http://www.amazon.com/Heart-Talk-Christopher-G-Moore/dp/9749411897/ref=sr_1_1?s=books&ie=UTF8&qid=1288640112&sr=1-1

Proverb:

In Thailand they say:

  • รำไม่ดีโทษปี่โทษกลอง
  • Dance poorly and blame the oboe and the drum
  • A poor workman blames his tools

Tip:

For those looking for an introduction into learning the Thai language , make sure you visit the blog of Kaewmala and especially this recent post which will give you a fantastic start. Kaewmala writes with great clarity and it would be a great idea to subcribe to her blog for further Thai language tips.

http://thaiwomantalks.com/phonetic-guide/

Proverb:

In Thailand they say:

  • หนีเสือปะจระเข้
  • Run away from a tiger and face a crocodile
  • To go from the frying pan into the fire

Great book shops in Chiang Mai

Great Book:

There is a whole world of Thai culture and language to be learned in the book  ” Sex Talk”  In search of Love and Romance by Kaewmala. Those who love to know about the wisdom and traditions of Thailand from a native Thai speaker will be over the moon with this book. Proverbs, sayings, fantastic language learning, language explanations, Thai culture and much, much more. I got the book and was so glad I did, it has not only taught me so much, but given me a lot of belly laughs in the analysing of characters …. really excellent.

Buy Sex Talk: by Kaewmala right here   http://www.amazon.com/Sex-Talk-Kaewmala/dp/9749478835/ref=sr_1_1?ie=UTF8&s=books&qid=1288640965&sr=1-1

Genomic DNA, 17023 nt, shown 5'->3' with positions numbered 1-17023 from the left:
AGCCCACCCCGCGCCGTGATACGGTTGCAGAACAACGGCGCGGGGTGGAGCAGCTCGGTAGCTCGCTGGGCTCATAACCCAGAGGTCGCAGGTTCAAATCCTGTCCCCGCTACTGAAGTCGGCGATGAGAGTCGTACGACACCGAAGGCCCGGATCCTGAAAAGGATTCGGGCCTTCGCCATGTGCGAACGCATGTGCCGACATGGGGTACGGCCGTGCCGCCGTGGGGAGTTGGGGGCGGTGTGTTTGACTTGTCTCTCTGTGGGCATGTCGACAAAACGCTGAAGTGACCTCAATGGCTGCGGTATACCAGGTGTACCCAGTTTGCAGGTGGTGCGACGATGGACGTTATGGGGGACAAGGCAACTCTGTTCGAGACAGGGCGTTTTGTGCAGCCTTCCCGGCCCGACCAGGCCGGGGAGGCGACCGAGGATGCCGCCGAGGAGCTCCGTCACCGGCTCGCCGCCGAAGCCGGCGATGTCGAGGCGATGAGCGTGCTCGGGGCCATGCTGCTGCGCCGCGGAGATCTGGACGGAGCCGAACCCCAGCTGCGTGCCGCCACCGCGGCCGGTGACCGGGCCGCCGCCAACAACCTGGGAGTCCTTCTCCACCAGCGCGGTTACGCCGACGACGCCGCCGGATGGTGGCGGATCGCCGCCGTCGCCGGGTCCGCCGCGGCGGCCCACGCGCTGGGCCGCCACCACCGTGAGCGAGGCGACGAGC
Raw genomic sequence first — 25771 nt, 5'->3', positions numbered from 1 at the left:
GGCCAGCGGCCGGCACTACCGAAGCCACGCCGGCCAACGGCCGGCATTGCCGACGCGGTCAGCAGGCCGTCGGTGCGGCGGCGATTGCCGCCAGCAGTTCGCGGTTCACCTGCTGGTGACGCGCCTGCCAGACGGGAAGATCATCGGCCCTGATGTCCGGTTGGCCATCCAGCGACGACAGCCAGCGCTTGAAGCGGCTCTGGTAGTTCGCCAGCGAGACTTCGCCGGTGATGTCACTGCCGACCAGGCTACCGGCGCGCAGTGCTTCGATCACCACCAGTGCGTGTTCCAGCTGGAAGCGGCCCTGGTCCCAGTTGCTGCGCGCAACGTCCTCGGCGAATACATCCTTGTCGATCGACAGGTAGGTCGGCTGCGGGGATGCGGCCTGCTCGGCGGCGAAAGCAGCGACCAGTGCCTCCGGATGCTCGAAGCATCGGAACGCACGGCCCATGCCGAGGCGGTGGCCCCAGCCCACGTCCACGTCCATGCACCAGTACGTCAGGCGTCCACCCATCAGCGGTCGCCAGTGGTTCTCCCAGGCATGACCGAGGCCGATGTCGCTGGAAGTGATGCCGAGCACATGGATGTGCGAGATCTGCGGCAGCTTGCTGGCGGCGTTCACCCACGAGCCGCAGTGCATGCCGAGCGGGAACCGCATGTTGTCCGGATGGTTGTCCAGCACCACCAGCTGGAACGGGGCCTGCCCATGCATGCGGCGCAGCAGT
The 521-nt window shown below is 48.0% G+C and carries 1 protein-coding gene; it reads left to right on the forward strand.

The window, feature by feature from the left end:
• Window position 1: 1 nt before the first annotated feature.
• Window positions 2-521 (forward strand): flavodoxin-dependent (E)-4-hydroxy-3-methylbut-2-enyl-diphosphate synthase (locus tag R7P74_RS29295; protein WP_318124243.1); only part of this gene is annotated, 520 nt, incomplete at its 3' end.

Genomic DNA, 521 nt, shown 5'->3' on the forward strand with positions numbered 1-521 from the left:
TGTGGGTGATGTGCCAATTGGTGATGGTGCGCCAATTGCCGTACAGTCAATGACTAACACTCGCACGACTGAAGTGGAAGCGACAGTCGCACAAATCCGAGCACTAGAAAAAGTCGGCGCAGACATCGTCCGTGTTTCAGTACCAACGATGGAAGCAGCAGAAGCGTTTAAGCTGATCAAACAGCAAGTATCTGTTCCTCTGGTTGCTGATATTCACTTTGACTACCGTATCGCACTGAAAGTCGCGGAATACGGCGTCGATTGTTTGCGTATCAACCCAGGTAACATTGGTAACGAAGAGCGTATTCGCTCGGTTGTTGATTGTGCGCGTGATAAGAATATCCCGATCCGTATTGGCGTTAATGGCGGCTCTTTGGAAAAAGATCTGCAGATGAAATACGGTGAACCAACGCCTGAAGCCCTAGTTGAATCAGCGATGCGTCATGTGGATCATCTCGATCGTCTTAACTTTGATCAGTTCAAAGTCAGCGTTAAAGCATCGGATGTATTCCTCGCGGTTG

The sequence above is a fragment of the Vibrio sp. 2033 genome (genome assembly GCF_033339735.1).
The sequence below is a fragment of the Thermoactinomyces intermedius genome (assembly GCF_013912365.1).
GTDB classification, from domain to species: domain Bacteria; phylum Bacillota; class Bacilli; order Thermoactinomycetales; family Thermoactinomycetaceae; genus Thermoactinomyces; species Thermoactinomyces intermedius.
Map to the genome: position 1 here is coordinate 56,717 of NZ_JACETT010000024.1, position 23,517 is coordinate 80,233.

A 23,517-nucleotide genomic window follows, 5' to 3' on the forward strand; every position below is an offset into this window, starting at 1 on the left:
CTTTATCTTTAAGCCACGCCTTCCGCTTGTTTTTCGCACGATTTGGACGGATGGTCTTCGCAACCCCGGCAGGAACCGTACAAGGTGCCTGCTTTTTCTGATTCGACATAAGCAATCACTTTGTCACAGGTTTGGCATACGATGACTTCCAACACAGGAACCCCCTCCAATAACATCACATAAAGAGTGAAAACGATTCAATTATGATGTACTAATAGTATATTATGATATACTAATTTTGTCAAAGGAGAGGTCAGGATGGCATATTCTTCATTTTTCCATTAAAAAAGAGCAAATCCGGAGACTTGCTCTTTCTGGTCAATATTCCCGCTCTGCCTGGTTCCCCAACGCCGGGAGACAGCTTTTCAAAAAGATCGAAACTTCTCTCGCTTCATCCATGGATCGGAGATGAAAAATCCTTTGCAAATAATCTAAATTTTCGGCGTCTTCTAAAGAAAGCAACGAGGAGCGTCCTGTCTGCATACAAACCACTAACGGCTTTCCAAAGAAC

Proverb:

In Thailand they say:

  • แข่งเรือแข่งแพแข่งได้ แข่งบุญแข่งวาสนาแข่งไม่ได
  • One can compete in a boat or raft race, but one cannot compete in the race of merit and destiny
  • Meaning: It’s about doing good deeds and creating merit. The Thais believe that we create merit credit for doing good deeds and merit deficit for bad deeds performed. If you have carried out a lot of good deeds in your past lives then you will be reborn with a good karma account, that will influence your destiny in the next life.

Culture Note:

The Buddhists believe that life does not begin with birth and end with death, but is part of a chain of lives. Destiny is shaped by voluntary acts  (กรรม) ,( gam) in previous and present exitence that produce good and bad results. The Buddhists believe that one is always accumulating and forfeiting merit and of course then one’ fate can change at the drop of a hat.

Proverb:

In Thailand they say:

  • อย่าชิงสูกก่อนห่าม
  • Don’t eat fruits before they are ripe
  • Meaning: In the words of wisdom and traditions of Thai elders, the youth were told to not start having sex until the proper time arrived and the proper time was the wedding night.

Culture Note:

As times change and not always for the better I believe the above proverb is probably out of date now, but the elder Thai generation will still let the younger Thai generation know what is socially expected of them. However along with the rest of the world and not just in Thailand it appears to be a losing battle.